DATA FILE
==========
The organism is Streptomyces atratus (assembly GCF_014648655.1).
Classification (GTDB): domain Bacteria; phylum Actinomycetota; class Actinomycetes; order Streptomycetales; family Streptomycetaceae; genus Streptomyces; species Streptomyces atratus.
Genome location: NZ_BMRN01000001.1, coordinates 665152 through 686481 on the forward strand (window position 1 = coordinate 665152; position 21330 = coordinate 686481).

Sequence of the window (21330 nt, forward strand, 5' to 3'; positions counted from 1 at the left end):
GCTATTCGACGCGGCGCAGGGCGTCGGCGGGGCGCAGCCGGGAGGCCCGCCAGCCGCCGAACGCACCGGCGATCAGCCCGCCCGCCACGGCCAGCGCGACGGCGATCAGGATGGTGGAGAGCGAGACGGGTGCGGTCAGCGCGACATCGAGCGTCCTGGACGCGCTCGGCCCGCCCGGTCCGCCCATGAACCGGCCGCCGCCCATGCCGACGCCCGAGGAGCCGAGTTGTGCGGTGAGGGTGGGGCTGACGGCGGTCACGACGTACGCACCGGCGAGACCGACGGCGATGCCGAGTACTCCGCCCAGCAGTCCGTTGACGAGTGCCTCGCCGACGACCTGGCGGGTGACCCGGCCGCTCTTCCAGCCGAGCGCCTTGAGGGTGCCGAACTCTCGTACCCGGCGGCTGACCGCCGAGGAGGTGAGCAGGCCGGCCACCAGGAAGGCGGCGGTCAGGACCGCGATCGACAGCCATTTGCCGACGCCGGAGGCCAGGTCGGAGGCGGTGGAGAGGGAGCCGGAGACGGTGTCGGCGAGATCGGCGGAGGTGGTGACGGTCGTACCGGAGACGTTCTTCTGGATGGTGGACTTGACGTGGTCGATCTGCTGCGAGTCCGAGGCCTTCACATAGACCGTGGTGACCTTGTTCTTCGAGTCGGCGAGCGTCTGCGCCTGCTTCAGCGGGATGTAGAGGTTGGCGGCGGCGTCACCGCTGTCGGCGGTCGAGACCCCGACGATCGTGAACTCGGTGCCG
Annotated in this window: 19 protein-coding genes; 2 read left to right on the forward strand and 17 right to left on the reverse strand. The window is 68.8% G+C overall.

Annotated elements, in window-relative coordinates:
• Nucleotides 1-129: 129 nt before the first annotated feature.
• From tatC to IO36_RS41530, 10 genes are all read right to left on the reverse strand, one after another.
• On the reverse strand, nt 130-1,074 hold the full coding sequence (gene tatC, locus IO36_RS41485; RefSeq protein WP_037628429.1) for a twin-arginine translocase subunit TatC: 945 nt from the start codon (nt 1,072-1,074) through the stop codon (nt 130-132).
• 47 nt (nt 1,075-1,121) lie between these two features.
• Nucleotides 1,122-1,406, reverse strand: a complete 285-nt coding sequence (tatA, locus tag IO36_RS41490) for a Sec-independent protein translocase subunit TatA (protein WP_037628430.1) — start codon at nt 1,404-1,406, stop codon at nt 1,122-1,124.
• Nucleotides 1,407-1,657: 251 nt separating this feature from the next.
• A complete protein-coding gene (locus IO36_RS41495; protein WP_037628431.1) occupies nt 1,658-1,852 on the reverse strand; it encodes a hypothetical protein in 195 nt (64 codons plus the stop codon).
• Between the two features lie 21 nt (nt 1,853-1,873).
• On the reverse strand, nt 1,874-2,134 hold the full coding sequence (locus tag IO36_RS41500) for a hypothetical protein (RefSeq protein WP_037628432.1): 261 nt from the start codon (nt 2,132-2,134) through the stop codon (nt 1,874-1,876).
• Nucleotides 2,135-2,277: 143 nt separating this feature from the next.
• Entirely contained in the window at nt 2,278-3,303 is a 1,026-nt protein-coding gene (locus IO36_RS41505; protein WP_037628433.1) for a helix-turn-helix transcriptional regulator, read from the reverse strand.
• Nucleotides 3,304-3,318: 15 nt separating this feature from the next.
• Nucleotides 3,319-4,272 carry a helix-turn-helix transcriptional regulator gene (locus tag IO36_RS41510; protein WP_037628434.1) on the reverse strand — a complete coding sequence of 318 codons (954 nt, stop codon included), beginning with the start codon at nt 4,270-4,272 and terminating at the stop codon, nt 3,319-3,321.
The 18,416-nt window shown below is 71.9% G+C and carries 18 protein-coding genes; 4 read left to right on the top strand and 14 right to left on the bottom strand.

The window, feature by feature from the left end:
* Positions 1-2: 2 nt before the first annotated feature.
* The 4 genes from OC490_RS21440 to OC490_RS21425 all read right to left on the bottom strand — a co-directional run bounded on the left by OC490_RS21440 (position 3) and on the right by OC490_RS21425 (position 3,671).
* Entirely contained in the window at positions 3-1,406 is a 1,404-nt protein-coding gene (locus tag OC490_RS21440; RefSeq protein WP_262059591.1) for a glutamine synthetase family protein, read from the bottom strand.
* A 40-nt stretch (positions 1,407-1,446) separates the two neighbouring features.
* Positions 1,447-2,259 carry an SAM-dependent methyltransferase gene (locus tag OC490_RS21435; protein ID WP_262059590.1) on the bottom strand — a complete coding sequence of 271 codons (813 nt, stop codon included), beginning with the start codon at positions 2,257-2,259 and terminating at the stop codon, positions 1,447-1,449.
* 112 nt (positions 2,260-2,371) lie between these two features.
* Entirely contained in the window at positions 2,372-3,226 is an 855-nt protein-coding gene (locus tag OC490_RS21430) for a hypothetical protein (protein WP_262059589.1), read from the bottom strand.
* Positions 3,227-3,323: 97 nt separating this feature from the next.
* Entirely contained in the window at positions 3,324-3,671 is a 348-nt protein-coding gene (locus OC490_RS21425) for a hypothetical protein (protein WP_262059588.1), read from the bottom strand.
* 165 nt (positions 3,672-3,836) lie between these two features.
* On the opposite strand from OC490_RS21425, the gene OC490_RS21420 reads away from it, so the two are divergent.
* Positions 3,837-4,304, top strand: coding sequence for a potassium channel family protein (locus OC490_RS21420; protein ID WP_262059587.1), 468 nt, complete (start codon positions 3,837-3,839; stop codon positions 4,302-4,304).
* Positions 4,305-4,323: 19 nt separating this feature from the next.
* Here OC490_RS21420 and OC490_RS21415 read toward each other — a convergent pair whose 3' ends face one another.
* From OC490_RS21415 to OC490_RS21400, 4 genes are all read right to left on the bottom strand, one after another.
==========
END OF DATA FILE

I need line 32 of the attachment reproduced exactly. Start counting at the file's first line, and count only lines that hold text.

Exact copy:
* 165 nt (positions 3,672-3,836) lie between these two features.